...While Pilots Continue To Violate TFRs

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Some other tidbits in the GAO study have to do with temporary flight restrictions (TFRs) and how often they are violated. According to the GAO, numerous operators and airports have suffered a "negative economic impact" -- that's government-speak for "losing money" -- as a result of TFRs and other steps. The GAO cited, but did not assess, an NBAA study estimating that GA operators and businesses have lost more than $1 billion from the impact of TFRs since September 11, 2001. Perhaps most significantly, the GAO cited both the TSA and the FAA, as well as industry organizations, to decry the "increase in the number, size, and duration of TFRs and, at times, limited notice given prior to their establishment." For example, the GAO said "the Washington, D.C., Air Defense Identification Zone has been violated over 1,000 times, constituting over 40 percent of all TFR violations since September 11, 2001." Yet, according to the GAO, "no TFR violations have been shown to be terrorist related."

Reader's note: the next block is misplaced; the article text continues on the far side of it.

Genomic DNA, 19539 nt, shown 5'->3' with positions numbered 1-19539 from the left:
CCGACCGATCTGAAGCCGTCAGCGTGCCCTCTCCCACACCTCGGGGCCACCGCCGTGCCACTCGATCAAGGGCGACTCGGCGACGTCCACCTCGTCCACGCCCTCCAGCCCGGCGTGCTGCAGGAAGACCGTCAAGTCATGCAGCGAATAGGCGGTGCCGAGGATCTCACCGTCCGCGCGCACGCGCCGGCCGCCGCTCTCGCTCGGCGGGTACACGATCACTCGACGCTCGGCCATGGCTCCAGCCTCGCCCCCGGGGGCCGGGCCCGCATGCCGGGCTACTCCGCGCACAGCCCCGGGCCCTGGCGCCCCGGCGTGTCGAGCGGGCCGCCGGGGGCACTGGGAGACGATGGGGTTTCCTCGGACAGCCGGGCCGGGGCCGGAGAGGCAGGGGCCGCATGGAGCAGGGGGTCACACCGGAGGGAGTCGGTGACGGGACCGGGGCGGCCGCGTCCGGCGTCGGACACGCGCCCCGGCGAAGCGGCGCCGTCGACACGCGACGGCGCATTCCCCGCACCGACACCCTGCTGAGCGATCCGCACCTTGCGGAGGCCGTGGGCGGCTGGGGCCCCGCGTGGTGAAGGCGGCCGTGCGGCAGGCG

We knew that, of course, but it's comforting that a government agency has finally brought to light this fact. However, that admission is of little comfort to the poor schmuck who gets violated. For its part, the FAA told GAO that the "number and severity of disciplinary actions imposed on pilots violating TFRs have increased since September 11. However, FAA officials were unable to provide statistical information on the number and severity of disciplinary actions for pilots violating TFRs before or since September 11." In other words, the FAA is being told by higher-ups to crack down on TFR violations but, unbelievably, does not have -- or has not released to the GAO -- any data on its enforcement actions. At the end of the day, what, if anything, will happen as a result of the GAO report is anyone's guess. Our guess is that the overall GA security situation will remain pretty much the same as it is, with TFRs continuing to be imposed by the federal government as the least-expensive way for it to maintain the public's perception that it is doing something about aviation security. While that's probably not acceptable for many operators, few of the alternatives are better.